"The East Face is the classic route up Teewinot. It begins from Lupine Meadows trailhead. The trail starts from the north end of the parking lot on the west side. There is no sign but the trail is obvious as it heads straight toward Teewinot. The trail meanders through the sagebrush flats. Once it gets to the base of the mountain it starts switchbacking relentlessly up the hillside.
You should be able to see a waterfall to the left side of the trail. Most sources say there are at least eighteen switchbacks ascending up to the apex. You will know you are at the apex when you get close to timberline. It is one of the few relatively flat places on the entire route. From the apex, the trail climbs steeply up the ridge. You pass right beneath two prominent gendarmes known as the Idol and the Worshipper to your left. Soon you will be at the large east face snowfield that is so recognizable from the valley. I recommend using an ice ax here. By the end of summer, in some years, the snowfield has melted entirely and hiking is on talus and scree.
From the top of the main snowfield, scramble up broken 3rd class rocks slabs. Traverse to the left towards the V-shaped gully. Scramble up either side of the gully which is the crux pitch. This is rated as 4th class. If you get off route then you may encounter more difficult scrambling on the east face. It isn't hard to climb up but feels steeper when you downclimb it on the descent.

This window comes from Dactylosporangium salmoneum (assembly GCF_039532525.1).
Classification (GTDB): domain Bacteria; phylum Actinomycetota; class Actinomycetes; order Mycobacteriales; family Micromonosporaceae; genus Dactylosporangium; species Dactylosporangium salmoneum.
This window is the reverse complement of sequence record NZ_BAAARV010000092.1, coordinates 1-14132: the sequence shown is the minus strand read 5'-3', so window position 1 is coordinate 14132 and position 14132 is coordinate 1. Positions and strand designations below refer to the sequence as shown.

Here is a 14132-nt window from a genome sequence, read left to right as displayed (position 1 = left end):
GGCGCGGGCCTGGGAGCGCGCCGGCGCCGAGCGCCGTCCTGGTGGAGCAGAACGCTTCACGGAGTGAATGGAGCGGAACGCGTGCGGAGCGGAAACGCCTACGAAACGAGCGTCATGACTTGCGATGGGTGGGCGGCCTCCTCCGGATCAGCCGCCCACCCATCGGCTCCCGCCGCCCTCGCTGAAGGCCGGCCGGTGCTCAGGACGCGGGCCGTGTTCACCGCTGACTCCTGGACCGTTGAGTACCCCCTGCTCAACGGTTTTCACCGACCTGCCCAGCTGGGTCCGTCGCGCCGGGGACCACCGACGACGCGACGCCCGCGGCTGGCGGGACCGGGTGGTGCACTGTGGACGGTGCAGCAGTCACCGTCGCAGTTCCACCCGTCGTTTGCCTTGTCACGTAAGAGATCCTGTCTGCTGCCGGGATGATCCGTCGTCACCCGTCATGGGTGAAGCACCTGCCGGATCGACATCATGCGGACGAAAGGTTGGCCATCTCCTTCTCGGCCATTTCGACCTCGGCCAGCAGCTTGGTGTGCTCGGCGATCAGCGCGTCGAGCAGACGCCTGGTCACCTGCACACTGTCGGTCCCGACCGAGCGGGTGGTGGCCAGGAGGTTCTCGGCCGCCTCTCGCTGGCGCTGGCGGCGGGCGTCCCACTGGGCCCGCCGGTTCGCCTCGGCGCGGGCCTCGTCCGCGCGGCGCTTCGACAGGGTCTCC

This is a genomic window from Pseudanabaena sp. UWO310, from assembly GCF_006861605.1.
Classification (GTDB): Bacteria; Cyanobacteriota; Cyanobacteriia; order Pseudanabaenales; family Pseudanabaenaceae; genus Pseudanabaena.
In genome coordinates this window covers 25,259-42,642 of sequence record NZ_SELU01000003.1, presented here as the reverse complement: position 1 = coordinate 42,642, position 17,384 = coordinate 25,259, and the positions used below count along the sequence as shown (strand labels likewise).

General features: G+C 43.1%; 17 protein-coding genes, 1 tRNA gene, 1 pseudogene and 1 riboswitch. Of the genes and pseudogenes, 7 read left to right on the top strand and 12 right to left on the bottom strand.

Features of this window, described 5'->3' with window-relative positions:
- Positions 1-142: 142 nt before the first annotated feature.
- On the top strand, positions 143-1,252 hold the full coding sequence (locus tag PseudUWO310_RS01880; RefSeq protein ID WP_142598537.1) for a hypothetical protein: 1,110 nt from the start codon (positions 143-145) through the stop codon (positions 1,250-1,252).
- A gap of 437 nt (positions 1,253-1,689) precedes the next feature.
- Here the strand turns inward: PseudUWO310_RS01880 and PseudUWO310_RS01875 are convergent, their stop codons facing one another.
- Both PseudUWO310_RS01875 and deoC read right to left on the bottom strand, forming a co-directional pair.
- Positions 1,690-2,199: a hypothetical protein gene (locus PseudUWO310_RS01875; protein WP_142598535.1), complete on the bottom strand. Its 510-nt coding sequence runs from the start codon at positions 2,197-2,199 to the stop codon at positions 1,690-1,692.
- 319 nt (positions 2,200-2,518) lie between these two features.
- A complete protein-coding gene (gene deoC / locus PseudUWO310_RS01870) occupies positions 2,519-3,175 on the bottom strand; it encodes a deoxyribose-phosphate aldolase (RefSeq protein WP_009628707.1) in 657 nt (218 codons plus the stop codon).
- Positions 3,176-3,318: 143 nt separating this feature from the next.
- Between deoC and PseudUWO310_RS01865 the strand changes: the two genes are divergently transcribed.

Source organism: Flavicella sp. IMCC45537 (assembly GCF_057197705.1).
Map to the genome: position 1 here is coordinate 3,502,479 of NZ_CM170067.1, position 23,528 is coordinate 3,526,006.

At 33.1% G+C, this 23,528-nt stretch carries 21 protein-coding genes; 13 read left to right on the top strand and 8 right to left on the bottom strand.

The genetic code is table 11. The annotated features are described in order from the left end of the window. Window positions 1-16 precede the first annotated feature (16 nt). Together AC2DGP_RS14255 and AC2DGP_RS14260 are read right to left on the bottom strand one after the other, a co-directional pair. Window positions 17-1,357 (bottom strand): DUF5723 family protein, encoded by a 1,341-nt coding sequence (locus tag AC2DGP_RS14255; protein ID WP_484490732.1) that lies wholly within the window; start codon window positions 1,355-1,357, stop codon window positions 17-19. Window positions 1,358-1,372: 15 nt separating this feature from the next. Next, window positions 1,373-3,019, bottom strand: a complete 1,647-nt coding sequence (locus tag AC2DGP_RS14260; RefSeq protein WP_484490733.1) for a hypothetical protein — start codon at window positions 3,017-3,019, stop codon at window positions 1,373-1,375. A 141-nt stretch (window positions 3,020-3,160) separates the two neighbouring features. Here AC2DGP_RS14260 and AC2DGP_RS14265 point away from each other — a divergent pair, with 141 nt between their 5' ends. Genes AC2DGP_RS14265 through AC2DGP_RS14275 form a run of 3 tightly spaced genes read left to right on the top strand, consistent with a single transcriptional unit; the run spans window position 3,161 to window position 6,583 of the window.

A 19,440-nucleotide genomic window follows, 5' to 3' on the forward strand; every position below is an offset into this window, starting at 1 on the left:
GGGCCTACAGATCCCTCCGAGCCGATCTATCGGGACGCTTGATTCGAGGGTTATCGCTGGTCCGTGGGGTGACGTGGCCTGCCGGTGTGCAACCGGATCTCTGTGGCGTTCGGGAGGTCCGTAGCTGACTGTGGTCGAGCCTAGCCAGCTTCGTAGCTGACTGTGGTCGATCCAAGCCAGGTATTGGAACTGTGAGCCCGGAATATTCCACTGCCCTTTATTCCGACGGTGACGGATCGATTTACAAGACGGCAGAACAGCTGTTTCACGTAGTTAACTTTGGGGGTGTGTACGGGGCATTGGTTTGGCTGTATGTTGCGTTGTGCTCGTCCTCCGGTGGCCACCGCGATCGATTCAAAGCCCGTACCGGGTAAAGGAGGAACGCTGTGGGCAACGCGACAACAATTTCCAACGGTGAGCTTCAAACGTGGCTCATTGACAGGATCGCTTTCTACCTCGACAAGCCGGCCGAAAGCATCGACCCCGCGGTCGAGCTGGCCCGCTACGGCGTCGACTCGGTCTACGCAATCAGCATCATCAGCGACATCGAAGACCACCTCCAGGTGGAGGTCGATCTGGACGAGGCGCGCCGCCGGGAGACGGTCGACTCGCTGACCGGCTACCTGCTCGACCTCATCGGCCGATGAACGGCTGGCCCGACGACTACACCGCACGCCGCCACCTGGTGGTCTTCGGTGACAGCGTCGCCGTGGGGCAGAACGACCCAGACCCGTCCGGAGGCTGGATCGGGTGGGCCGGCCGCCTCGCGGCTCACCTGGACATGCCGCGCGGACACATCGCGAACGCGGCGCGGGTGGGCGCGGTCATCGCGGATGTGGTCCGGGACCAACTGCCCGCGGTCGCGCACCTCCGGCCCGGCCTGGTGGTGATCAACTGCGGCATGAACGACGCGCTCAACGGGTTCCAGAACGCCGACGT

Once you make it to the top of this pitch there will usually be another snowfield above. The rock may be wet from melting snow. You can climb around it to the right on 3rd class rock. From there the route traverses toward the right side of the summit ridge. There is a climber's trail leading to it. From the top of the ridge you get your first view of the Teton Peaks and Cascade Canyon.
From here, continue traveling south along the narrow exposed ridgeline. You will be able to see down the west face of the mountain. You can't see the top of the mountain until it is right in front of you. It is a spectacular summit that has room for one person. The view of Mount Owen and the north face of the Grand is one of the best in the Tetons.
The preferred descent is back down the east face. If you are doing a traverse with Mount Owen then your descent is west. From the summit, scramble back down to the top of the gully. You can down climb the more solid and steep rock to the north or the loose but easier rock in the gully. Some people choose to rappel this instead of down climbing it. The hike down the east face route is hard on the knees and legs but is easy once you get back down to the trail."
** Most descriptions downplay the difficulty and danger of this route. The best route up can be tricky to find and there have been many fatalities on this route in both summer and winter seasons.